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scandalous

Definition from Dictionary, a free dictionary
Happiness is not in having being; it is in doing.
Lilian Eichler Watson
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English

Etymology

From Mediaeval Latin scandalosus, via French scandaleuse.

Pronunciation

  • (US) IPA: /ˈskændələs/

Adjective

scandalous (comparative {{{1}}}, superlative {{{2}}})

Positive
scandalous

Comparative
{{{1}}}

Superlative
{{{2}}}

  1. wrong, immoral, causing a scandal
    • 1884, Mark Twain, Adventures of Huckleberry Finn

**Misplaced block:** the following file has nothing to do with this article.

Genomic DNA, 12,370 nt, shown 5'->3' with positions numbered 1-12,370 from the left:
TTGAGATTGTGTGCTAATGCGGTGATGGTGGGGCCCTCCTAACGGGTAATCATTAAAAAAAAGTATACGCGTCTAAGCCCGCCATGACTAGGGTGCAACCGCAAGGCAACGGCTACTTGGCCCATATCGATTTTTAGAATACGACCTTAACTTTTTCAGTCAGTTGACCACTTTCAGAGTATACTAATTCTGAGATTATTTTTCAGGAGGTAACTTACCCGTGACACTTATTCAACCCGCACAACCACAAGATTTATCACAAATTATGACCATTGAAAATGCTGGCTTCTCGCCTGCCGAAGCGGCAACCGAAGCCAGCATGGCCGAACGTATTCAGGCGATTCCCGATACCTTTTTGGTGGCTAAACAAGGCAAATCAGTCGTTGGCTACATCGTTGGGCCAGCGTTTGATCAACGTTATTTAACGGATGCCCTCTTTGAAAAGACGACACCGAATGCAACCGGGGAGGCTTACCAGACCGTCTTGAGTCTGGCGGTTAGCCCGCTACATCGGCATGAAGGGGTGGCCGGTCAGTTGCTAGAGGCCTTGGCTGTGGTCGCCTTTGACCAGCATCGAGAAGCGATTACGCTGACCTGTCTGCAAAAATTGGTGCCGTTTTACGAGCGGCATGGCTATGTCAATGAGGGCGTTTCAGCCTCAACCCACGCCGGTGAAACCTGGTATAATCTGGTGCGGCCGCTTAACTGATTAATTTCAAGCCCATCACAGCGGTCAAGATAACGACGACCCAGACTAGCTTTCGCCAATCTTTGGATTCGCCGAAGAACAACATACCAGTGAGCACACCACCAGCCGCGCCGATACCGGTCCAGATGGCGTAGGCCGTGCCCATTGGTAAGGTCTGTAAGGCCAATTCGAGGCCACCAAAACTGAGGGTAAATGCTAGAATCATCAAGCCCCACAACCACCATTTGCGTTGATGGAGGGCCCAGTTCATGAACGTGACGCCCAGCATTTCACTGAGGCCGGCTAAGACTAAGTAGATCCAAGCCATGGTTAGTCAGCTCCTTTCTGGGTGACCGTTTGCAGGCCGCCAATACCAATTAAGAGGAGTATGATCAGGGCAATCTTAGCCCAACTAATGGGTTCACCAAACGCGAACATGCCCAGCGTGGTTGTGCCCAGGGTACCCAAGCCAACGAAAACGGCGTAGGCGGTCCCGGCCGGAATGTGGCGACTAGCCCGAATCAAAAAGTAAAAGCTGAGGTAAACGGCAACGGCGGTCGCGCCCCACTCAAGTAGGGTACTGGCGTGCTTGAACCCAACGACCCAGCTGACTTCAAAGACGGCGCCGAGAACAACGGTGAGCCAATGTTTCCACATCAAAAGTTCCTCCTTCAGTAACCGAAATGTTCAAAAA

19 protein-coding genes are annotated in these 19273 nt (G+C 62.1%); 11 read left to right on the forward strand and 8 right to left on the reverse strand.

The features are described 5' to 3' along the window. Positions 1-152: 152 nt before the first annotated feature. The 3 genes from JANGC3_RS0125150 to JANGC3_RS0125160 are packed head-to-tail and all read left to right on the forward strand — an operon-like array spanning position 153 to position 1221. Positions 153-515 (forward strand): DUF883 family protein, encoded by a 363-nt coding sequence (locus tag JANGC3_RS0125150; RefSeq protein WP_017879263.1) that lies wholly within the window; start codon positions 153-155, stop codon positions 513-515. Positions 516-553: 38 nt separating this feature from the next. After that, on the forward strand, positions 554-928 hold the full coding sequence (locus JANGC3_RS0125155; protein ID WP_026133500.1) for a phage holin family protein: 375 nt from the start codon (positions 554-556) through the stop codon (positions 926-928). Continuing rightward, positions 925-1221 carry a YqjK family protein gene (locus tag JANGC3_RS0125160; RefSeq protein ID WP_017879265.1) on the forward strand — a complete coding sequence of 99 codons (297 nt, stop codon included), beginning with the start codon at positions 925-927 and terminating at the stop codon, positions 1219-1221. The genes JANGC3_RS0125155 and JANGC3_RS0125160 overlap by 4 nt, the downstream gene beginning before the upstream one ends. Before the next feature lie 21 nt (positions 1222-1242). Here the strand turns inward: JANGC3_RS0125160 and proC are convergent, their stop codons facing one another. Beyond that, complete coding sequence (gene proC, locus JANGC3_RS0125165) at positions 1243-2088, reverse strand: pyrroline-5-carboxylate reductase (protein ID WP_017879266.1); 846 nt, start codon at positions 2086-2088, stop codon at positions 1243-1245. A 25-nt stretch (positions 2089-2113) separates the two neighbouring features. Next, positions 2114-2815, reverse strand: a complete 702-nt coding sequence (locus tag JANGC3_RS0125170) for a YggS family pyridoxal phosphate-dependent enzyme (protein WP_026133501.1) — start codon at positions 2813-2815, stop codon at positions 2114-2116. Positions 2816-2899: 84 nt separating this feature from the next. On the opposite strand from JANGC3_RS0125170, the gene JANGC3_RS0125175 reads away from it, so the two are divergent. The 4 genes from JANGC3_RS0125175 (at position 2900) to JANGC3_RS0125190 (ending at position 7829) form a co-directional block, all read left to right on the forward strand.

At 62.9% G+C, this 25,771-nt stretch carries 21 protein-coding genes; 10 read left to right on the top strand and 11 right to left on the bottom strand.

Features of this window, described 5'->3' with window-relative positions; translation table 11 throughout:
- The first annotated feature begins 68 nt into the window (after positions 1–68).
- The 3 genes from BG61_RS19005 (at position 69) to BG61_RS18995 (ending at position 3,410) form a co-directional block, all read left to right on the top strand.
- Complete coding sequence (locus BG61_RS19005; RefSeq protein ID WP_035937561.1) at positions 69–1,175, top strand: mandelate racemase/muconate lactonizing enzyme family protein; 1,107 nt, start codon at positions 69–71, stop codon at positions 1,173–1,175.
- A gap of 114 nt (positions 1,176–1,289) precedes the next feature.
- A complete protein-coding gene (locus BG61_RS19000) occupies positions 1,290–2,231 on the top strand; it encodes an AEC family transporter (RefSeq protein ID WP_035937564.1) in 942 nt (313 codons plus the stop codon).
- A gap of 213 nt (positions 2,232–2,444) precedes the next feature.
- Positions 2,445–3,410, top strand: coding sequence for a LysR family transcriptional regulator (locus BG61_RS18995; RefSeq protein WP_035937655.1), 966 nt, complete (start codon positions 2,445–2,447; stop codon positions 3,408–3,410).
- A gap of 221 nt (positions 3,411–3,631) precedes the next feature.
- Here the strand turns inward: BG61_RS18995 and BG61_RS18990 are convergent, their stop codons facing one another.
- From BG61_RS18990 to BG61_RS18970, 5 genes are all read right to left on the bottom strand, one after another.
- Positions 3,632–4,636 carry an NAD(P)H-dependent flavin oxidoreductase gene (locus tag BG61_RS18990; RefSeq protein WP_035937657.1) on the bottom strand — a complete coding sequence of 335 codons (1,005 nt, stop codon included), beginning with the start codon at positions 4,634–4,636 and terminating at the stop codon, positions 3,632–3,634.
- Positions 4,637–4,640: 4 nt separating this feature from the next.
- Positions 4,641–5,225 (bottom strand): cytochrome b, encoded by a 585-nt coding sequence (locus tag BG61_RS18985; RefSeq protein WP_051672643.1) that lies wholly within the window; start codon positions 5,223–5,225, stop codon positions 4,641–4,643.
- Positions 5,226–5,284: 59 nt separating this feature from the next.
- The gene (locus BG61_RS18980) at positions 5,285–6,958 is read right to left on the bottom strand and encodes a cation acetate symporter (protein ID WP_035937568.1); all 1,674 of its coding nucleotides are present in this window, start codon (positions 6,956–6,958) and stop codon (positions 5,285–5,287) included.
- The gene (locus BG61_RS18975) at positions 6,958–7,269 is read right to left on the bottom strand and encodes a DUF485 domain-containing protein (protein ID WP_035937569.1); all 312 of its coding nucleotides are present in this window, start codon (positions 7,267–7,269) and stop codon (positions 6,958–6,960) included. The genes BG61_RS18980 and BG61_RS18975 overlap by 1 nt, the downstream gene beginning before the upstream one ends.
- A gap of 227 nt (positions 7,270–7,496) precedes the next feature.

The thing made a big stir in the town, too, and a good many come out flatfooted and said it was scandalous to separate the mother and the children that way.
  2. malicious, defamatory
    • 1592, Thomas Kyd, The Spanish Tragedie
      These be the scandalous reports of such / As loves not me, and hate my lord too much.
    • 1887, Marie Corelli, Thelma
      I always disregard gossip--it is generally scandalous, and seldom true.

Translations

Derived terms

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